Faith, Family, & Focaccia

A faith and culture Mommy blog, because real life gets all mixed together like that.


Fear-Rejecting Parenting: Reflections on the Courage of an Amazing Family

I think I might have been more traumatized than the Gigglemonster when he fell and smacked his head on a hard, stone floor (notice the lump!)

I might have been more traumatized than the Gigglemonster when he fell and smacked his head on a hard, stone floor (notice the lump!)

Something they never tell you about becoming a parent is all the fear that suddenly invades your life when you take that precious, miraculous, fragile little bundle home from the hospital. Watching your heart (captured in the body of your child) grow, and discover, and slowly move away from you is both breathtakingly joyful and breathtakingly frightening.

In my experience, the fears of parenting run the whole spectrum of terrifying possibilities. I am afraid of the things that could happen to my children (be that physical pain and illness, or car accidents, or rejection by friends, or failure to achieve their dreams), and I am afraid about what they will be exposed to (from societal evils like consumerism and bigotry to the very individual dangers of evil people who might try to harm them). I worry about their physical, emotional, mental, and spiritual health. I worry about their present and about their future. Moments of intense pride in their character and accomplishments are tempered by moments of fear when their whining, or selfishness, or timidity conjure up imaginings of how these traits might hamper them as they mature.

Added to fears for my children are the fears for my own failures as their mother: failures to protect them, failures to guide and teach them, failures to give them all that they need and deserve, and failures to back away so that they can learn independence and develop their own coping strategies when life is imperfect.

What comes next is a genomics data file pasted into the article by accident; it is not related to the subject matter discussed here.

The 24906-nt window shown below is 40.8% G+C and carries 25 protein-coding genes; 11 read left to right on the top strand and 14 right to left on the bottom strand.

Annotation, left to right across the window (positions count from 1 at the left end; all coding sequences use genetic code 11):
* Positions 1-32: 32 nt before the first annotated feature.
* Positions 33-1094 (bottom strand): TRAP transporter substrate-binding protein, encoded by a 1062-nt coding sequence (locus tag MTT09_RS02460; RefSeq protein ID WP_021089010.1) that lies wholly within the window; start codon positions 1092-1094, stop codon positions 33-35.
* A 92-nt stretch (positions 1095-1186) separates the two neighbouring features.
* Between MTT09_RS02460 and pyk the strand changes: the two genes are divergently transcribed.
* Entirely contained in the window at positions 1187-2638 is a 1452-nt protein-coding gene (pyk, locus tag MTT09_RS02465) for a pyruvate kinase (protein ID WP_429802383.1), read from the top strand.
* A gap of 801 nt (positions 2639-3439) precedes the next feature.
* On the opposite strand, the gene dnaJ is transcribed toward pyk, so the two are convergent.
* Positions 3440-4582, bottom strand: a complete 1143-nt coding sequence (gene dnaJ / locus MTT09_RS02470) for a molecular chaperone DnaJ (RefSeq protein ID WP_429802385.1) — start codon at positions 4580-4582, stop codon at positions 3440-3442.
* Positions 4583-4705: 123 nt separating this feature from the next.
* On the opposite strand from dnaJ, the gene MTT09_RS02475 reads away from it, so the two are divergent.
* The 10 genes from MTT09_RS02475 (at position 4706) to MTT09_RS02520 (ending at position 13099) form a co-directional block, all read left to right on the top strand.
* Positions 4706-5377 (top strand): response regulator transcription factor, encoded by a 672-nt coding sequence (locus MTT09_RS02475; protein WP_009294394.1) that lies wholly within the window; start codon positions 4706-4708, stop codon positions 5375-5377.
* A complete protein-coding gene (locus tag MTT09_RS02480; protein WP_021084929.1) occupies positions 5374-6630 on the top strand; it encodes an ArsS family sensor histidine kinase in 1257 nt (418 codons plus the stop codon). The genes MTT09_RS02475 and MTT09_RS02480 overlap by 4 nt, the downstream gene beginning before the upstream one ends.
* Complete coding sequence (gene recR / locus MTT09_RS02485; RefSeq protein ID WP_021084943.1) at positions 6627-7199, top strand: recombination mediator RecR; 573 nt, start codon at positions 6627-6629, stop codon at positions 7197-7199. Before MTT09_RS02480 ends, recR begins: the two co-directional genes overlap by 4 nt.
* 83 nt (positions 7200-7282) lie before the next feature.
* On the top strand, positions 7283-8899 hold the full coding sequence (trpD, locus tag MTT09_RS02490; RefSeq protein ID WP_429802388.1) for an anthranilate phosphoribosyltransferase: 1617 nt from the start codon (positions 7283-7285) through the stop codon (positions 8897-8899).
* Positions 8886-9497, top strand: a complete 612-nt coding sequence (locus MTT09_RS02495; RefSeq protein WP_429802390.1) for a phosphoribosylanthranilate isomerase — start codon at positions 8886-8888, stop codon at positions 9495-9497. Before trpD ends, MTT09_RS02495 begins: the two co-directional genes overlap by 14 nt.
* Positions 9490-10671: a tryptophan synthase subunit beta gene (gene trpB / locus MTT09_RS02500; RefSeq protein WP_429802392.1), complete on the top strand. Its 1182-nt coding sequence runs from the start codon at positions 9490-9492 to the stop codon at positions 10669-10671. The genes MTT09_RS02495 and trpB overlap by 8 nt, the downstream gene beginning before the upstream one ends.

My own fears are probably holding Princess Imagination back from really learning how to swim. It's so hard to trust that she can learn to be safe in water.

My own fears are probably holding Princess Imagination back from really learning how to swim. It’s so hard to trust that she can learn to be safe in water.

I don’t mean to give the impression that motherhood is an endless labyrinth of fears and forebodings. In fact, the apprehension I feel is so powerful only because the love and joy of parenting my little ones is so intense. It is because there is so much to lose, so much indescribable happiness, that my hands occasionally shake when grasped by soft, plump little fingers. My life is incalculably better because of the two invaders who so completely upturned it with their presence and their needs.

And yet, I am unavoidably aware that my relationship to fear has undergone a qualitative shift since I became a mother. Fear now has a secret entry to my heart that was never there before. When my body gave my children entry into life, with all its dangers, it also opened a door for fear to fill the empty space where they once nestled under my heart. It’s as though the intense, physical dependence that began our relationship has reprogrammed me. I will now – I think forever – know myself as the one whose responsibility it is to protect and nurture my children. What that looks like changes as they grow, but the imperative does not slacken. A central part of my very identity is the absolute obligation to seek their well-being, and for me that includes a persistent awareness of everything that threatens it.

Perhaps that is why I was so struck by the story of Heather and Cameron Von St. James when I was introduced to it a few weeks back. Eight years ago they shared the awesome experience of bringing home their baby girl and encountering the joy of discovering all the wonderful ways their lives were now changed. That part of their story is intimately and sweetly familiar to me. The fear they faced just a few months later, however, is something I struggle to even imagine. Heather was diagnosed with Mesothelioma – a virulent form of cancer that usually results in death within 2 years of diagnosis. She was given just 15 months to live.

Fifteen months! That kind of diagnosis would be devastating to anyone, but for new parents … my parenting fears pale in comparison. Such a huge element of my fear as a mother is my immense sense of responsibility – the need to protect, and love, and guide my children in all the ways they need me. But what if I faced the near certainty that I wouldn’t be there to do any of those things? I really don’t think I can imagine what it must be to face that kind of fear.